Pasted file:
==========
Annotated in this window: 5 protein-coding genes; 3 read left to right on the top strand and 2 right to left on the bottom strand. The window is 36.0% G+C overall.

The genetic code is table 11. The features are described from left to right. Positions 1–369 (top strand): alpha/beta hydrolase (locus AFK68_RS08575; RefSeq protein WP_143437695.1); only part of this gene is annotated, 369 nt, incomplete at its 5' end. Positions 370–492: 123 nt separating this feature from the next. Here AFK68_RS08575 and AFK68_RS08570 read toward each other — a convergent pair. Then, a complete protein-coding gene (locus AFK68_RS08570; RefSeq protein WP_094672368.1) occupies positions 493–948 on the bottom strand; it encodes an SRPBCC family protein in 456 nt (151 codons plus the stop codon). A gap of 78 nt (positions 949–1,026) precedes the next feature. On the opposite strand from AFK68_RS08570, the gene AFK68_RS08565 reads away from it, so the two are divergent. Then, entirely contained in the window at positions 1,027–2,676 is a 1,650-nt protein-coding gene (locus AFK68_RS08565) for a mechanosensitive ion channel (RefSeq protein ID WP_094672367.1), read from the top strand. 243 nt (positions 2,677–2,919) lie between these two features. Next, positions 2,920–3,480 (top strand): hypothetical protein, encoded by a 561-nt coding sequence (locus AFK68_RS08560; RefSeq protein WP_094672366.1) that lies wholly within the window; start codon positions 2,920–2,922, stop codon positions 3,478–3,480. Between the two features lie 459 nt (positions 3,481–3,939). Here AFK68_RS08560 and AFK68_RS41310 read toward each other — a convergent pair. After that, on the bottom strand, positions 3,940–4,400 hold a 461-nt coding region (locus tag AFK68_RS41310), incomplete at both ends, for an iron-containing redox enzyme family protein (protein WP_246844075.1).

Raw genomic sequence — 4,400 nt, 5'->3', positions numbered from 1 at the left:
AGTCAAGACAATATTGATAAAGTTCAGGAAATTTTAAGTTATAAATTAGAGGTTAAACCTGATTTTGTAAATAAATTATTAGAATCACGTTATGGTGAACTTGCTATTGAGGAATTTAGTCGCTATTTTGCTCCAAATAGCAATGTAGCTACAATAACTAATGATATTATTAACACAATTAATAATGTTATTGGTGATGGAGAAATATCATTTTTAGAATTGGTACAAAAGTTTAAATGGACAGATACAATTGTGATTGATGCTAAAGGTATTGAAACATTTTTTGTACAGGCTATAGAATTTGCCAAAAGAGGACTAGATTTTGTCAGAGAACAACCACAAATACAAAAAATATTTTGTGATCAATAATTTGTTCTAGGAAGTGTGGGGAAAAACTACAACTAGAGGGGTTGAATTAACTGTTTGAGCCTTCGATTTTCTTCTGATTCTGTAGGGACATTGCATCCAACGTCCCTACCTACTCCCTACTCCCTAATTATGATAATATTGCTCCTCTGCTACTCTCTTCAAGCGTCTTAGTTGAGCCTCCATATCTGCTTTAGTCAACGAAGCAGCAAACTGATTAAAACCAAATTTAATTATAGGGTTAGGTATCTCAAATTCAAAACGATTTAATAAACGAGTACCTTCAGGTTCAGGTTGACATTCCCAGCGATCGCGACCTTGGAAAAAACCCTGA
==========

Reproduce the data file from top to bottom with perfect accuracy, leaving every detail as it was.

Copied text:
Annotated in this window: 5 protein-coding genes; 3 read left to right on the top strand and 2 right to left on the bottom strand. The window is 36.0% G+C overall.

The genetic code is table 11. The features are described from left to right. Positions 1–369 (top strand): alpha/beta hydrolase (locus AFK68_RS08575; RefSeq protein WP_143437695.1); only part of this gene is annotated, 369 nt, incomplete at its 5' end. Positions 370–492: 123 nt separating this feature from the next. Here AFK68_RS08575 and AFK68_RS08570 read toward each other — a convergent pair. Then, a complete protein-coding gene (locus AFK68_RS08570; RefSeq protein WP_094672368.1) occupies positions 493–948 on the bottom strand; it encodes an SRPBCC family protein in 456 nt (151 codons plus the stop codon). A gap of 78 nt (positions 949–1,026) precedes the next feature. On the opposite strand from AFK68_RS08570, the gene AFK68_RS08565 reads away from it, so the two are divergent. Then, entirely contained in the window at positions 1,027–2,676 is a 1,650-nt protein-coding gene (locus AFK68_RS08565) for a mechanosensitive ion channel (RefSeq protein ID WP_094672367.1), read from the top strand. 243 nt (positions 2,677–2,919) lie between these two features. Next, positions 2,920–3,480 (top strand): hypothetical protein, encoded by a 561-nt coding sequence (locus AFK68_RS08560; RefSeq protein WP_094672366.1) that lies wholly within the window; start codon positions 2,920–2,922, stop codon positions 3,478–3,480. Between the two features lie 459 nt (positions 3,481–3,939). Here AFK68_RS08560 and AFK68_RS41310 read toward each other — a convergent pair. After that, on the bottom strand, positions 3,940–4,400 hold a 461-nt coding region (locus tag AFK68_RS41310), incomplete at both ends, for an iron-containing redox enzyme family protein (protein WP_246844075.1).

Raw genomic sequence — 4,400 nt, 5'->3', positions numbered from 1 at the left:
AGTCAAGACAATATTGATAAAGTTCAGGAAATTTTAAGTTATAAATTAGAGGTTAAACCTGATTTTGTAAATAAATTATTAGAATCACGTTATGGTGAACTTGCTATTGAGGAATTTAGTCGCTATTTTGCTCCAAATAGCAATGTAGCTACAATAACTAATGATATTATTAACACAATTAATAATGTTATTGGTGATGGAGAAATATCATTTTTAGAATTGGTACAAAAGTTTAAATGGACAGATACAATTGTGATTGATGCTAAAGGTATTGAAACATTTTTTGTACAGGCTATAGAATTTGCCAAAAGAGGACTAGATTTTGTCAGAGAACAACCACAAATACAAAAAATATTTTGTGATCAATAATTTGTTCTAGGAAGTGTGGGGAAAAACTACAACTAGAGGGGTTGAATTAACTGTTTGAGCCTTCGATTTTCTTCTGATTCTGTAGGGACATTGCATCCAACGTCCCTACCTACTCCCTACTCCCTAATTATGATAATATTGCTCCTCTGCTACTCTCTTCAAGCGTCTTAGTTGAGCCTCCATATCTGCTTTAGTCAACGAAGCAGCAAACTGATTAAAACCAAATTTAATTATAGGGTTAGGTATCTCAAATTCAAAACGATTTAATAAACGAGTACCTTCAGGTTCAGGTTGACATTCCCAGCGATCGCGACCTTGGAAAAAACCCTGA